I apologize for the wacky angle of the picture. I was distraught. I’m pretty sure my neighbors caught a glimpse of me trying to take a picture of smoking garlic sticks and thought, “My goodness. It’s a good thing that woman doesn’t drink. She’s loco.”
They were just supposed to be some yummy garlic bread toasts to eat with our pasta. That’s all. No big thing.
Or so I thought.
My toasts were toast. Within three minutes the kitchen was filled with smoke and my two wee ones were running around like little birdies peeping, “Ders smoke! Is der fire? Where’s da fire? Da smoke? Did you know it’s smoking in here? Mommah? Is there gonna be a hoooge big fire? When? When will da fire come? WHERE ARE DA FIRE POLICE? Can I put it out? Can I? Can I? Mommah? Mommy? Motherrrrrr?”
All the while, Momsie is grimly muttering and stalking outside via her bomb squad walk (pan in front, held far away, lots of grim looks and suspenseful music). The smoking bread bits hit the cool air, and Momsie wishes that just once she could broil something without it becoming a Public Safety Announcement.
Grim, black charcoal squares on the back stoop. Ta da. And my best Italian clam linguine waiting on the stovetop, all pouty and forlorn, with no bread. It’s un American, I tell you.
So, my thoughts for Takeout were to show you how I can actually BAKE bread. In fact, I do bake bread nearly three times a week, for various meals and such. I CAN!
I just have no actual film footage of this bread. You’ll have to take my word on it.
Here’s the breakdown of Easy Breadsticks that Actually Can Be Made in About a Half An Hour. For Reals.
olive oil – the good stuff
3-ish cups flour (I use part whole wheat, part unbleached)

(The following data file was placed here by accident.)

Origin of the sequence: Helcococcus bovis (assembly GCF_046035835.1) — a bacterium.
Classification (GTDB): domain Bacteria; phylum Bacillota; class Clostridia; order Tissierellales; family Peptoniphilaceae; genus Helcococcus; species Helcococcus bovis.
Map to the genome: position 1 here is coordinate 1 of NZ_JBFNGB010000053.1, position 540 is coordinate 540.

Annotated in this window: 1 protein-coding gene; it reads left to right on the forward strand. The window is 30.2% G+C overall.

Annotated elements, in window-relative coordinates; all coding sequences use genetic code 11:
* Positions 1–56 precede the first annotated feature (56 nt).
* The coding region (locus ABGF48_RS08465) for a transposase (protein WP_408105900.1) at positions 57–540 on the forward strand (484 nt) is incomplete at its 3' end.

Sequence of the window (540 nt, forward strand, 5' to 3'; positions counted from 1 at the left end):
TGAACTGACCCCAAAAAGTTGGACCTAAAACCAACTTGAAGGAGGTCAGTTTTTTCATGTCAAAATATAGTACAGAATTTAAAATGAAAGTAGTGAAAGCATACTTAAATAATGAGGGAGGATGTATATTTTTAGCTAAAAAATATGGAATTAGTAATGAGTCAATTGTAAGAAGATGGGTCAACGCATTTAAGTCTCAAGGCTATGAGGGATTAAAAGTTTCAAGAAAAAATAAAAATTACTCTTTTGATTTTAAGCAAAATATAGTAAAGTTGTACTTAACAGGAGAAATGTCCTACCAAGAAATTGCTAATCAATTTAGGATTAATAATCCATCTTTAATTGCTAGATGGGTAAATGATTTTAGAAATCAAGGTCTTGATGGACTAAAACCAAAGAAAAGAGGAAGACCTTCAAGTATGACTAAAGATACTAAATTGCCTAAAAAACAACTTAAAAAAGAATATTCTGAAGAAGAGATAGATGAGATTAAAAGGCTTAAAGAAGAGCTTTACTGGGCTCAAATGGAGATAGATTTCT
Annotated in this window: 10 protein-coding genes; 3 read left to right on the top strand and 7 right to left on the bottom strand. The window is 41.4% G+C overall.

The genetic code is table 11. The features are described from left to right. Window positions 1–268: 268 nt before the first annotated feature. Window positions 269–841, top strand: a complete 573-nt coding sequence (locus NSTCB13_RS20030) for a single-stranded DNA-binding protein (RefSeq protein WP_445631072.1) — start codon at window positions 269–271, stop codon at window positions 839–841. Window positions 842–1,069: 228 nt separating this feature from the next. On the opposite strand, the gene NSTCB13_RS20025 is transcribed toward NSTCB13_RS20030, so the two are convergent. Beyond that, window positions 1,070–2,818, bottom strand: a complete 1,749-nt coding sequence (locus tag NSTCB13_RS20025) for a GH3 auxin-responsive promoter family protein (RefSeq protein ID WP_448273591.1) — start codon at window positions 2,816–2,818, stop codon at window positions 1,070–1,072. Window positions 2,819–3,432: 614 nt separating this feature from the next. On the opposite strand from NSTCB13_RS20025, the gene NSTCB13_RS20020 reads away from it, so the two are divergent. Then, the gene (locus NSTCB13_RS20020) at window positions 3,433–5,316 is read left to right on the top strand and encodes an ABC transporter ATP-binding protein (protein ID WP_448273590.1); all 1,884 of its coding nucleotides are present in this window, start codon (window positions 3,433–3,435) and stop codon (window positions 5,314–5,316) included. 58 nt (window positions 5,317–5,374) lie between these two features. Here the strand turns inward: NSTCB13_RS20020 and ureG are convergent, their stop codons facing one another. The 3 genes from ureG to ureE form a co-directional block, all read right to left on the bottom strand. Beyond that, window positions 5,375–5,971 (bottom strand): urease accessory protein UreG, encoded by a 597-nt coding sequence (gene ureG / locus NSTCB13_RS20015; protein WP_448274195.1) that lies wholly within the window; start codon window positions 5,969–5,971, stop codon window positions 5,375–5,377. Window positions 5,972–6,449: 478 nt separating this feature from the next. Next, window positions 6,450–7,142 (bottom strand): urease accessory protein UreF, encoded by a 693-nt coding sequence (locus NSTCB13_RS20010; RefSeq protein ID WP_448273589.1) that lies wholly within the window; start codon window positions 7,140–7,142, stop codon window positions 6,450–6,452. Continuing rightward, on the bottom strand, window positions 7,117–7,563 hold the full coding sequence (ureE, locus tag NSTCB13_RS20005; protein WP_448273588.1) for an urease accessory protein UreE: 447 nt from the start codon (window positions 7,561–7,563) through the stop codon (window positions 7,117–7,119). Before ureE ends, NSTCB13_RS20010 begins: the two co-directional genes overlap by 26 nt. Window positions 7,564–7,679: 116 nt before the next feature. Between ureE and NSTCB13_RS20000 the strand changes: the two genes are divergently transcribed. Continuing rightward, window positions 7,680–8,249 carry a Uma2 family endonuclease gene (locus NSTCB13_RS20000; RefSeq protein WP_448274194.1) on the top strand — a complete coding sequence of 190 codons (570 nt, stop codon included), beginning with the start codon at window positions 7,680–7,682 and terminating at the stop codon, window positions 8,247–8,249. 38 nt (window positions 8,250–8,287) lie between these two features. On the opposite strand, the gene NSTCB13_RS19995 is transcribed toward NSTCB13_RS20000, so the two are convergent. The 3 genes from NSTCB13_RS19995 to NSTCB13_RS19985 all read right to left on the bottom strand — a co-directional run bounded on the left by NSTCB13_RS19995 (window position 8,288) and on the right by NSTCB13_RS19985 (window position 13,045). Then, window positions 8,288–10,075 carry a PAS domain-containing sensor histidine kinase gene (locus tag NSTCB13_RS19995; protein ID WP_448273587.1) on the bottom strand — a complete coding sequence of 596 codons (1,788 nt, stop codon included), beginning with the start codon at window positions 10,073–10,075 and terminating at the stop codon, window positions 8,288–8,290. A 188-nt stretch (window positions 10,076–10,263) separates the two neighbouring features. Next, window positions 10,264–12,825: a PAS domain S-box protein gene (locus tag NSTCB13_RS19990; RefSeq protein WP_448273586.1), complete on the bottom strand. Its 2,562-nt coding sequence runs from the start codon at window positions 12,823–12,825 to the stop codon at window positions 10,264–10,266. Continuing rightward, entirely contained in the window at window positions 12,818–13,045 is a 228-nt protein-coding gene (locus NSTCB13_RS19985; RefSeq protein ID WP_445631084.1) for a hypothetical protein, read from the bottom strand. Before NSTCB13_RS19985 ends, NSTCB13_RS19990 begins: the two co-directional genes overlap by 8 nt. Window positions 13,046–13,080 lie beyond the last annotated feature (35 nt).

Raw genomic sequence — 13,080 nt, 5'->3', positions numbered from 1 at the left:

1 teaspoon salt
powdered garlic, oregano, parsley flakes, onion, dill… whatever floats your breadstick boat
1. Preheat oven to 425 degrees. Glug some of the olive oil in 9×13 pan and put in oven so oil heats up. Be careful not to let it burn! This will make for a nice golden crust on the breadsticks, but you can certainly skip this step. In fact, if you are like me, maybe you should skip this step. (If you really wanna go whole hog, use butter. REAL butter. Just throw in 3 tablespoons or so and let it melt. That’s whole hog. The olive oil? Still totally delicious. Three-quarters hog.)
2. Mix yeast and sugar in bowl and gradually whisk in warmed milk . Allow yeast to bloom for about ten minutes. Then, with your favorite wooden spoon, stir in flour, salt, and about 3 tablespoons (I just put in three good glugs) of olive oil. Sprinkle in whatever spices/herbs you wish. If you are feeling all purist, skip them. The bread stands alone. Keep stirring energetically until dough forms and leaves sides of bowl. This is the part where I usually add a bit more flour (if sticky) or a bit more milk, as needed.
3. Knead 5-6 times in bowl. I KNOW!! Just knead it RIGHT in the bowl! I just use my right hand – keeping left all nice and clean to aid emergency toddlers or to, you know, check Facebook. Glug a bit more olive oil on that baby, pat it all down (it is so cute at this point) and cover with a towel. Leave alone in a warm place for about 20 minutes. Go clean up. Go check out Pinterest and feel inadequate. Go play with your childrens.
4. Lay the now somewhat risen and more pliable dough down in the pan and gently smush it all out to the sides (takes a bit of smooshing, but the dough feels awesome. Just like a baby’s bottom. That’s kinda weird, but you get it.) Take a pizza cutter or serrated knife and cut vertically through the dough, creating the bread sticks. Allow to rise if you have time. If not, that’s OK! Pop it in oven and bake for about 20 minutes. PLEASE CHECK ’em at 15 minutes or so.
So, all that took about thirty minutes. My charred garlic toasts? About 10. Would the extra 20 minutes have been worth it? I think so.
I will tell you this: my homemade bread baking endeavors have been a gradual work in progress. My first attempts were spot on and fabulous because, well, I didn’t have children. As the wee ones came along and blew everything out of the water, my bread and my cookies, and my garlic toasts, and basically anything I have to stick in or on the oven have failed many times. It’s ok. I set ’em in timeout; I usually mutter a few “God bless Americas” and call it good. But as I keep baking and kneading and stirring and trying, my efforts have consistently improved. Just wait ’till I show you my homemade pizza. Da Bomb.